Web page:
One of the most engaging films of last year was The Two Popes. In this portrait of an imagined bromance between Pope Francis and his predecessor, Benedict XVI, who resigned his office seven years ago and was given the honorific title of pope emeritus, Jonathan Pryce and Anthony Hopkins excel. A white-robed odd couple, they pace the Vatican gardens overcoming mutual mistrust and eventually bonding over football, as the pair watch Germany play Argentina in the 2014 World Cup final.
It’s a good movie, for which Pryce, who plays Francis, has just received an Oscar nomination. But unfortunately for the Catholic church, Fernando Meirelles’s film is also a flight of fantasy. By contrast, the real relationship between Francis and Benedict is becoming increasingly troubling and, for the incumbent pope, destabilising.
It has emerged that the conservative Benedict, 92, has co-authored a short book in which he mounts an impassioned defence of consecrated celibacy in the church, and restates its incompatibility with the competing vocation of family life. This is a direct response, we are told, to a high-profile synod on the Amazon last October. The synod concluded that in remote regions where the mass could not be celebrated, the possibility of non-celibate priests should be considered. This has now become yet another battleground in Catholicism’s culture wars, as some conservatives spy the thin end of a wedge that could open the way for married priests throughout the church.
The celibacy debate is about the nature of love, as well as the meaning of sexual desire. There is an undeniable nobility to the traditional notion of the celibate religious life. In the ideal of priesthood, the dedication of oneself to God is combined with a selfless commitment to love all of God’s people equally. Theologically speaking, this is a call to imitate divine love, which requires nothing back. Humanly speaking, pulling this off is a rare accomplishment indeed. Trying to formalise the aspiration, through the celibate rule, can lead to the unhealthy suppression of more ordinary instincts for erotic reciprocity. This is an important issue and, as with the ordination of women, there should be a bigger, broader discussion about it.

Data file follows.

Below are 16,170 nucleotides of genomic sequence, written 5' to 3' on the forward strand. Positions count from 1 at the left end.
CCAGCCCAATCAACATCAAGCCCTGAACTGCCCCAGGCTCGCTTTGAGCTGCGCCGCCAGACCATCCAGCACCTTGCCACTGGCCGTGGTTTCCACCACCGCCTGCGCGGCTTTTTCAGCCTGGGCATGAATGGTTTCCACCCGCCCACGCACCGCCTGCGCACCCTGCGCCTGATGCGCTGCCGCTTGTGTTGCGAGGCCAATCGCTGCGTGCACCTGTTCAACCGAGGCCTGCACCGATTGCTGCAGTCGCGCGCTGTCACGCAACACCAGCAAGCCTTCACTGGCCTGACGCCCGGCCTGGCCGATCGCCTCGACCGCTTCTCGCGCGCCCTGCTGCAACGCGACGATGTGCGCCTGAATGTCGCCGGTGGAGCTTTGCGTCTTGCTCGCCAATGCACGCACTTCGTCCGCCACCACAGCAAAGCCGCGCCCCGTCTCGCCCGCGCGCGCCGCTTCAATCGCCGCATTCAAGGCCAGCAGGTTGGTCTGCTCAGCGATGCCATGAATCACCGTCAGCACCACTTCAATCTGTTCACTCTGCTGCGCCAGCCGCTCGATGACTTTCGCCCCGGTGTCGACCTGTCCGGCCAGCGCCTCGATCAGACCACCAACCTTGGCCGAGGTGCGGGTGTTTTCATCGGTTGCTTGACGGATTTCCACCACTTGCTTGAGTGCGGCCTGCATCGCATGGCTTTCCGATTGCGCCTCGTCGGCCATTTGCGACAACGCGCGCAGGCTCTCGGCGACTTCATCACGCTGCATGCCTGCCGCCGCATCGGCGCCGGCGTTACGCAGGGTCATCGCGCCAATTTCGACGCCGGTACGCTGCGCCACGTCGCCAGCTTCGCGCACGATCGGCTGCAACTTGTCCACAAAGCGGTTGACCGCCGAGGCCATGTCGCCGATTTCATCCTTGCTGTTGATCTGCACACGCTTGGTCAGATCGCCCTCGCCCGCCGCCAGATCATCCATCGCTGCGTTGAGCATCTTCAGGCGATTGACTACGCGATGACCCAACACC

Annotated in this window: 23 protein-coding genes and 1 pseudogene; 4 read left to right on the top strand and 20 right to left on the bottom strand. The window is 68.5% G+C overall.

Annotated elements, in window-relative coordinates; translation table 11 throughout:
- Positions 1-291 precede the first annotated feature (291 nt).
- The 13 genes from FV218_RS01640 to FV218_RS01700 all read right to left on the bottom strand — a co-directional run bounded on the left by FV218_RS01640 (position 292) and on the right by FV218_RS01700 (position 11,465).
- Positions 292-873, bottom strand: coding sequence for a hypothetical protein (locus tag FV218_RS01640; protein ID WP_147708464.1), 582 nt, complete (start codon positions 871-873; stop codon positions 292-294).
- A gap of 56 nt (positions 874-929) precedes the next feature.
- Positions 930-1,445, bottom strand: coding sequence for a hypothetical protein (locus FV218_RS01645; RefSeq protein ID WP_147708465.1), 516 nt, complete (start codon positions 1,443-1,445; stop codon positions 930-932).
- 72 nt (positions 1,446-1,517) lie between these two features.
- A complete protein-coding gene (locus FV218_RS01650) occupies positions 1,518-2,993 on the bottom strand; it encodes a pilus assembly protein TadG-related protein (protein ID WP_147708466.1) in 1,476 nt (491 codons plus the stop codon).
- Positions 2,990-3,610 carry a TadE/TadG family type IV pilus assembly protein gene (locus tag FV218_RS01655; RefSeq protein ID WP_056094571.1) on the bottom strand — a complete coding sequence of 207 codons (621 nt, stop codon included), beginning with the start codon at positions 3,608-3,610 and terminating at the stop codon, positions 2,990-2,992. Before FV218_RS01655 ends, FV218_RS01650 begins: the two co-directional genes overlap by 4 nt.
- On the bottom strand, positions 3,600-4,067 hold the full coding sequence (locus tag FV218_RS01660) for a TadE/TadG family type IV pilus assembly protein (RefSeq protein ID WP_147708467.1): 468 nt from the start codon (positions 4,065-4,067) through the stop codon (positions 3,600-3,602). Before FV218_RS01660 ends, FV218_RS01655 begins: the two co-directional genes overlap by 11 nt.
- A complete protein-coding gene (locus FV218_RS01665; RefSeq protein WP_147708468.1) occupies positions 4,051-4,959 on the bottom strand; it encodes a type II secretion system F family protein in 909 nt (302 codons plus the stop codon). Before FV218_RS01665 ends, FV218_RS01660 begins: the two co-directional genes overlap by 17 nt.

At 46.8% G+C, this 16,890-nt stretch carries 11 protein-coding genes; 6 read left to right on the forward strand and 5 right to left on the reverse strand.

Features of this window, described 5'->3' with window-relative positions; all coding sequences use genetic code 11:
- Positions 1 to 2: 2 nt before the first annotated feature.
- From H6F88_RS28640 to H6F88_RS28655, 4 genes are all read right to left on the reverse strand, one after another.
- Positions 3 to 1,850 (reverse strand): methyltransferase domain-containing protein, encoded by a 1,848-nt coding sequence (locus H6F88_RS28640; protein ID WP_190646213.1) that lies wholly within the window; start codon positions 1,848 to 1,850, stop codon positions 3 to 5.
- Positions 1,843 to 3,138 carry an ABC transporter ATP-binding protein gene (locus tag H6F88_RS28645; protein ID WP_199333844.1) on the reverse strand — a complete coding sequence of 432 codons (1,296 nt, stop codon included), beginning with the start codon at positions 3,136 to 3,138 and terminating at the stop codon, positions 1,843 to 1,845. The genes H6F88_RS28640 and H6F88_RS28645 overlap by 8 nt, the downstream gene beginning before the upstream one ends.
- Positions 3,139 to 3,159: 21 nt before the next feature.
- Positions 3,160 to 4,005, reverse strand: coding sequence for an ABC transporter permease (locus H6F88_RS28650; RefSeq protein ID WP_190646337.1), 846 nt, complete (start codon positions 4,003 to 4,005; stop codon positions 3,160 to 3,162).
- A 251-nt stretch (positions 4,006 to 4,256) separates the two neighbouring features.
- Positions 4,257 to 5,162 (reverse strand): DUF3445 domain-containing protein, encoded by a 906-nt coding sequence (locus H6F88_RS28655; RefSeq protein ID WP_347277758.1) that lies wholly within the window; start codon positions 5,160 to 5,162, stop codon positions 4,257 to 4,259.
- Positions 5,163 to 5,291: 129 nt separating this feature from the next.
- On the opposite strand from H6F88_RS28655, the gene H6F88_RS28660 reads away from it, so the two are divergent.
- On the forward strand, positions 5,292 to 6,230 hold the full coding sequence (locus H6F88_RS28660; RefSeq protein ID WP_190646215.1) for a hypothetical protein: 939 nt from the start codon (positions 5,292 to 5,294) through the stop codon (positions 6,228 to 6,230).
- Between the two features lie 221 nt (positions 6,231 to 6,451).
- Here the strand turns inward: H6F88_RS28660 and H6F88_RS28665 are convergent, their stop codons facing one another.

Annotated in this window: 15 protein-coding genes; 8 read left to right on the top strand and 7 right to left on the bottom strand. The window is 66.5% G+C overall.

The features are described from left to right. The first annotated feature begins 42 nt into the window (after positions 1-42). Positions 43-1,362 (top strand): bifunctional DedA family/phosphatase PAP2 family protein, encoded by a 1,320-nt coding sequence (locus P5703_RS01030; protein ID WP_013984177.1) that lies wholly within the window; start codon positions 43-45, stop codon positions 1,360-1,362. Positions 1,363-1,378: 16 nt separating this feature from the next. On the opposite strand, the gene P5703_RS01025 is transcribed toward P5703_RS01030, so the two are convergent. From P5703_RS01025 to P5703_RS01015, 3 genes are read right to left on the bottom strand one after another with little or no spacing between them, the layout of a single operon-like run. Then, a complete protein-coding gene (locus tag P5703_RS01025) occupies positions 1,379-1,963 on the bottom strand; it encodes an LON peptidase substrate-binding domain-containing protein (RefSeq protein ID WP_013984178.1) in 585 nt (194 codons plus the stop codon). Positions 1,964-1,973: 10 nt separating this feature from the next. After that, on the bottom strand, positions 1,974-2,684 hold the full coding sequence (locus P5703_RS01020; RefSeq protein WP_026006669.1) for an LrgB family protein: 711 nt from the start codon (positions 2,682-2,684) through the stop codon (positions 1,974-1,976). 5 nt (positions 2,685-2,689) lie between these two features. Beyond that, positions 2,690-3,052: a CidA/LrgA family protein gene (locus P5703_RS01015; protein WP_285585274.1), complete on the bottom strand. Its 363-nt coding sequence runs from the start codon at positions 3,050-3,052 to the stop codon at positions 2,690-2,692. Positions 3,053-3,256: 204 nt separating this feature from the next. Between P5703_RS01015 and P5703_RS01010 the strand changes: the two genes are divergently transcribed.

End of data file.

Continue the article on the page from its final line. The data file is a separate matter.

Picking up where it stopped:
Benedict’s intervention is, of course, designed to close such a possibility down. When he became the first pope to stand down, he pledged not to interfere with the decision-making processes of his successor. But there is form when it comes to his backseat driving. Last April, he published an article linking the church’s abuse scandals to the permissive sexual culture of the 1960s. That hampered Francis’s efforts to locate the blame where it surely lies – within ecclesiastical power structures of patronage and impunity.
Francis is expected to outline his position on the Amazon synod’s recommendation next month. When he does so, he should ignore Benedict’s latest shot across his bows. After all, in 2009 the previous pope agreed to accept married Anglican priests who had chosen to convert. And, for the church, there are obvious practical merits to getting the mass said in places where it would not otherwise be said. Above all though, the 21st century Catholic church needs to talk more about difficult subjects, rather than close the debate down by theological fiat. Two popes in the Vatican might have made for good cinema, but this is not helping the church.